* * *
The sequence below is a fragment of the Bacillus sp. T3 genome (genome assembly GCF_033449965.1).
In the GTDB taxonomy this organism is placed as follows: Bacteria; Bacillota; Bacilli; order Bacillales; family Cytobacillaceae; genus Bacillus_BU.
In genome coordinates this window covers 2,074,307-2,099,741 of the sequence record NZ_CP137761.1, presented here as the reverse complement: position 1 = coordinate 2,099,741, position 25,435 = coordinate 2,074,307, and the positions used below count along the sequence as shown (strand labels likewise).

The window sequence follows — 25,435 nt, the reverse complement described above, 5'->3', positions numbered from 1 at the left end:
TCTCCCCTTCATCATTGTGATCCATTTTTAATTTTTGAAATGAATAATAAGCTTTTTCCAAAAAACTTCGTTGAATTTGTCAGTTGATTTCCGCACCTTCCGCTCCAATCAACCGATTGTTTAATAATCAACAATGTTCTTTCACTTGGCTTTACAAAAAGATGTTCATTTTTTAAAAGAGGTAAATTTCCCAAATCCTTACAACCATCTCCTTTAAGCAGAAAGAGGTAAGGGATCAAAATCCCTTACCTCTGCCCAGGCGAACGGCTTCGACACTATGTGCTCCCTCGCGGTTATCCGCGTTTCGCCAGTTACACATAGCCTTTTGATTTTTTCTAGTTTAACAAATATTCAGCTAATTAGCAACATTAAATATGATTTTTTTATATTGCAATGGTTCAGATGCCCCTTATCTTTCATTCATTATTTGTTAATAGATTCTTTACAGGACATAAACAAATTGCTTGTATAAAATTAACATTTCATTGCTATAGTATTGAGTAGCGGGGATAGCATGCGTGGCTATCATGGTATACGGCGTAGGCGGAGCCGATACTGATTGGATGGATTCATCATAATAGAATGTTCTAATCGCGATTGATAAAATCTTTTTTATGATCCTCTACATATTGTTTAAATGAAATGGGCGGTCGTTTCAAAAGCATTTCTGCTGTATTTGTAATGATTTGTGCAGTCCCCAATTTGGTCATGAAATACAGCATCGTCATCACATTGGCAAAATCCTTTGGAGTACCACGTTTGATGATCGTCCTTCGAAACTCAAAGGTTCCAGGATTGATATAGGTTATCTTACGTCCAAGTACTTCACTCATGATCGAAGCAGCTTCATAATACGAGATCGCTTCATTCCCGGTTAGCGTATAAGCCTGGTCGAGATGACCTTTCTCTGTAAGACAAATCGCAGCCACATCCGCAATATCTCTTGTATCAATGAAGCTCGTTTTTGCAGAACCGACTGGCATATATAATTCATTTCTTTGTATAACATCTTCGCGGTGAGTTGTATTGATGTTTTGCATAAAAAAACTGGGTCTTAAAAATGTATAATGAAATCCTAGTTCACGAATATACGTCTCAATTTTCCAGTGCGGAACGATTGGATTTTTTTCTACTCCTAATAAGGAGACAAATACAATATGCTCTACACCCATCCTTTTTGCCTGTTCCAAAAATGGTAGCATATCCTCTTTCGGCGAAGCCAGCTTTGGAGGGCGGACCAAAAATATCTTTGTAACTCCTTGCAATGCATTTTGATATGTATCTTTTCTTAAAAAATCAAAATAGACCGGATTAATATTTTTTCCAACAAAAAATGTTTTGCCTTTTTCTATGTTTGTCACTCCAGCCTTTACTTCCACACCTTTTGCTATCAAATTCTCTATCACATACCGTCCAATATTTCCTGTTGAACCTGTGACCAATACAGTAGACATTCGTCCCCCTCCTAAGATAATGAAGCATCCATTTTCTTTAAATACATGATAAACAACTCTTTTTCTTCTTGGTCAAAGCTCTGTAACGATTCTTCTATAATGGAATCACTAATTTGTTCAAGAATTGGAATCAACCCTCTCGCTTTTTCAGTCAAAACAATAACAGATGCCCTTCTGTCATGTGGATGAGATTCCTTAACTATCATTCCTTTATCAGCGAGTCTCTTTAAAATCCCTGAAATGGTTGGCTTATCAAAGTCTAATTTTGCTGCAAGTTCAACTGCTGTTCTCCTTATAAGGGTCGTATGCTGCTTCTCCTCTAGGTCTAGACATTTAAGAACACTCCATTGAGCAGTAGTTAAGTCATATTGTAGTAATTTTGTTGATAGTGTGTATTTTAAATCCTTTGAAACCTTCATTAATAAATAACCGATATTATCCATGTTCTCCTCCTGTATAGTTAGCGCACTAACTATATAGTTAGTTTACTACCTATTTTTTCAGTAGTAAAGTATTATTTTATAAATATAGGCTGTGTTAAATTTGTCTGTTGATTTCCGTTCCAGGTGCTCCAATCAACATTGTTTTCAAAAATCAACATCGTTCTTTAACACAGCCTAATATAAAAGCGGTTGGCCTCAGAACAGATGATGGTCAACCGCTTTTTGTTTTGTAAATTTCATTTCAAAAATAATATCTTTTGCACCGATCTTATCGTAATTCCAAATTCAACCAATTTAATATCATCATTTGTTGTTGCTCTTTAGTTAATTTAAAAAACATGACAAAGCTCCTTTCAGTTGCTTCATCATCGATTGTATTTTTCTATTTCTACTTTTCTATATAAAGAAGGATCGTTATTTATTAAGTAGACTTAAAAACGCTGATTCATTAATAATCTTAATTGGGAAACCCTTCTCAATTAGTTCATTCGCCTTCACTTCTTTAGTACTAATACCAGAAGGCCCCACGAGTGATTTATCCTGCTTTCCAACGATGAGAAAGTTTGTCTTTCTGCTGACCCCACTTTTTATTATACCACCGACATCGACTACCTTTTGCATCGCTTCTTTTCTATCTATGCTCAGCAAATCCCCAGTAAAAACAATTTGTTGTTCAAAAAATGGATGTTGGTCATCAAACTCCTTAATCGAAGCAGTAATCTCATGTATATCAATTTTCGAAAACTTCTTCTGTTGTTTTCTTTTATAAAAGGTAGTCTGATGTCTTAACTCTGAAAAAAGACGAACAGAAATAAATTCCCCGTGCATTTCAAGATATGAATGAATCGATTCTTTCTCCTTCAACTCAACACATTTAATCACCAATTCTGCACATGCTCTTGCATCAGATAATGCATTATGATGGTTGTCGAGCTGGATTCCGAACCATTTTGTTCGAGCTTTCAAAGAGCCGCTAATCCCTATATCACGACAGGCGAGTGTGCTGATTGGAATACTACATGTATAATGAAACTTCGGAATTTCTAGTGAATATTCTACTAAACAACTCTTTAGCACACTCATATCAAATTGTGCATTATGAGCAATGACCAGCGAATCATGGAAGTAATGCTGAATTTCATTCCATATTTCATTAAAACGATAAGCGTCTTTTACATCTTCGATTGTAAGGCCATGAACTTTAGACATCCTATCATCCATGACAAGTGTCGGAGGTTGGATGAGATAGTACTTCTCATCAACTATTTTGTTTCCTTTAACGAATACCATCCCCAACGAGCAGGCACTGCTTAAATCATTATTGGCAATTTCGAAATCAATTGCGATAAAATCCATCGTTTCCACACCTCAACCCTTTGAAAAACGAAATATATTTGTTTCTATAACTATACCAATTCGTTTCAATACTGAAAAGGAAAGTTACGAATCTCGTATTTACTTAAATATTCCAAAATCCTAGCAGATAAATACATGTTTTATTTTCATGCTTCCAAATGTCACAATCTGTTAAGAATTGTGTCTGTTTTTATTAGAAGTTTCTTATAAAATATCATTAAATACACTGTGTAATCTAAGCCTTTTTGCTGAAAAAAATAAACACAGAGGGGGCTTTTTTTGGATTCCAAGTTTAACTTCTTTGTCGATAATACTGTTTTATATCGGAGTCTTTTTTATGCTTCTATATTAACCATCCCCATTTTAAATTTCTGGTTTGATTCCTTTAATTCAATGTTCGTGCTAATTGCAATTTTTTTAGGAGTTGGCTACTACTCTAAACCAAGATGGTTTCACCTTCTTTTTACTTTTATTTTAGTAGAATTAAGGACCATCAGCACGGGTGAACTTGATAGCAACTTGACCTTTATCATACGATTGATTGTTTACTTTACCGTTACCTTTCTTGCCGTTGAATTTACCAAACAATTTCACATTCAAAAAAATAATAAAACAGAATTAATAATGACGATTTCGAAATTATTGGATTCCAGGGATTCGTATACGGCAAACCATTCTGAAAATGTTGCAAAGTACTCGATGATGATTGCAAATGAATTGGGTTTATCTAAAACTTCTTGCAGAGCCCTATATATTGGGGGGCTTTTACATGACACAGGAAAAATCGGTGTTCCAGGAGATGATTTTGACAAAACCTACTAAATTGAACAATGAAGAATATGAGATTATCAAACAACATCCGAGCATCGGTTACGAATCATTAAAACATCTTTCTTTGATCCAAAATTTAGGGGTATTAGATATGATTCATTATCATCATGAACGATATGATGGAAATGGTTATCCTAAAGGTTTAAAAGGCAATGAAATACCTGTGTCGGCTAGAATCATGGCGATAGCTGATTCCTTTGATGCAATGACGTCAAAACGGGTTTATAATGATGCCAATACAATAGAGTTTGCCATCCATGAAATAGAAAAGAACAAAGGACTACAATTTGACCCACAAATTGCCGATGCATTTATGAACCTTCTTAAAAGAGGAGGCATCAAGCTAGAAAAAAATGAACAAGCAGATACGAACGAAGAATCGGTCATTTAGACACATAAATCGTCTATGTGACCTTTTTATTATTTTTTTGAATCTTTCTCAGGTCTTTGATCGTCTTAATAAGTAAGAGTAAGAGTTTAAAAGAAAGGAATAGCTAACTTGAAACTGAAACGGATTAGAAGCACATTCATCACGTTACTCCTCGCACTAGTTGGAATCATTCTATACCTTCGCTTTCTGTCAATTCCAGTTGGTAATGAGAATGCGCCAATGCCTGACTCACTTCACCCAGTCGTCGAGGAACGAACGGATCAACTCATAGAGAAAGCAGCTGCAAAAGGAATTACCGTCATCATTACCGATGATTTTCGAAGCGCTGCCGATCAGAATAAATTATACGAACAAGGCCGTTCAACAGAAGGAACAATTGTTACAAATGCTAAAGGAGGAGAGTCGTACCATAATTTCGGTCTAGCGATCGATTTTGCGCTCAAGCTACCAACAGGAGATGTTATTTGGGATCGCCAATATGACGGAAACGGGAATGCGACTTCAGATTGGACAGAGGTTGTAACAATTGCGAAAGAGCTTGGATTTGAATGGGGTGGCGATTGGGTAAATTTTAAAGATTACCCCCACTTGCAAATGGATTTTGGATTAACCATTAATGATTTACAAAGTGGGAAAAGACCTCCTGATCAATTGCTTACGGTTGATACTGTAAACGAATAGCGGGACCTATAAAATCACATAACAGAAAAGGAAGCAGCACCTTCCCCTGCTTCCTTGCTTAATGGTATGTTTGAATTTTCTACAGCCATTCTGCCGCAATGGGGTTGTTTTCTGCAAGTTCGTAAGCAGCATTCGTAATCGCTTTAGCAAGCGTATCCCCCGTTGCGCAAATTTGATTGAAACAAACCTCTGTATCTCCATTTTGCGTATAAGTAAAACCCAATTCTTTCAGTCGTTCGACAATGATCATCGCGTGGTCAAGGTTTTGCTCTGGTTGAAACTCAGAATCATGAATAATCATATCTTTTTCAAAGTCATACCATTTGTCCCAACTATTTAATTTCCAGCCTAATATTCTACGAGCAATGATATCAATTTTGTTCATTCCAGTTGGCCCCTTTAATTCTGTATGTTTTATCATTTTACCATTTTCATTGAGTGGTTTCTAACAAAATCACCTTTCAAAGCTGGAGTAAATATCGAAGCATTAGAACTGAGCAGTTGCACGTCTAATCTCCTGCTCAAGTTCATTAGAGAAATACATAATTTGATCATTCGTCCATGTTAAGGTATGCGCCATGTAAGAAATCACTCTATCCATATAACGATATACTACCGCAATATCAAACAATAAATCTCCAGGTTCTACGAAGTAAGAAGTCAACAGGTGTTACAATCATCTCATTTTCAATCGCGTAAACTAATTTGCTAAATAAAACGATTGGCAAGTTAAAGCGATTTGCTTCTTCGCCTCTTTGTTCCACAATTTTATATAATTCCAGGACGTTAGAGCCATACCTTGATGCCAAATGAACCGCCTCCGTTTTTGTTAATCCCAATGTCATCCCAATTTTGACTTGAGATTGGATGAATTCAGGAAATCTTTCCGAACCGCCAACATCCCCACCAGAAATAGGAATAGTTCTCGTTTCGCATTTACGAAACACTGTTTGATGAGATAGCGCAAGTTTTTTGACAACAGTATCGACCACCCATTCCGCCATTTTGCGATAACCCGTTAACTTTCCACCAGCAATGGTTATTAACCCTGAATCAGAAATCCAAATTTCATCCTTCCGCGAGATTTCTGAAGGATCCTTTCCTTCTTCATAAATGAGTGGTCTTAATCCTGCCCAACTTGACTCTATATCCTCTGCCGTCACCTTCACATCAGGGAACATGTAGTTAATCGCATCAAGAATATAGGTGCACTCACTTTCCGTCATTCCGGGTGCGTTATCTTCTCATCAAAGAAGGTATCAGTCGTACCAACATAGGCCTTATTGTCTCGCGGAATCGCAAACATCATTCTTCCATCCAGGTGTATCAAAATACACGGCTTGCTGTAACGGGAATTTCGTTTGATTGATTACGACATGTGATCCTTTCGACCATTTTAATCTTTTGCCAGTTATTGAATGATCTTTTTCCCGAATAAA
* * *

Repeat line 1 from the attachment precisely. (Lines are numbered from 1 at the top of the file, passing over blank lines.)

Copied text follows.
The sequence below is a fragment of the Bacillus sp. T3 genome (genome assembly GCF_033449965.1).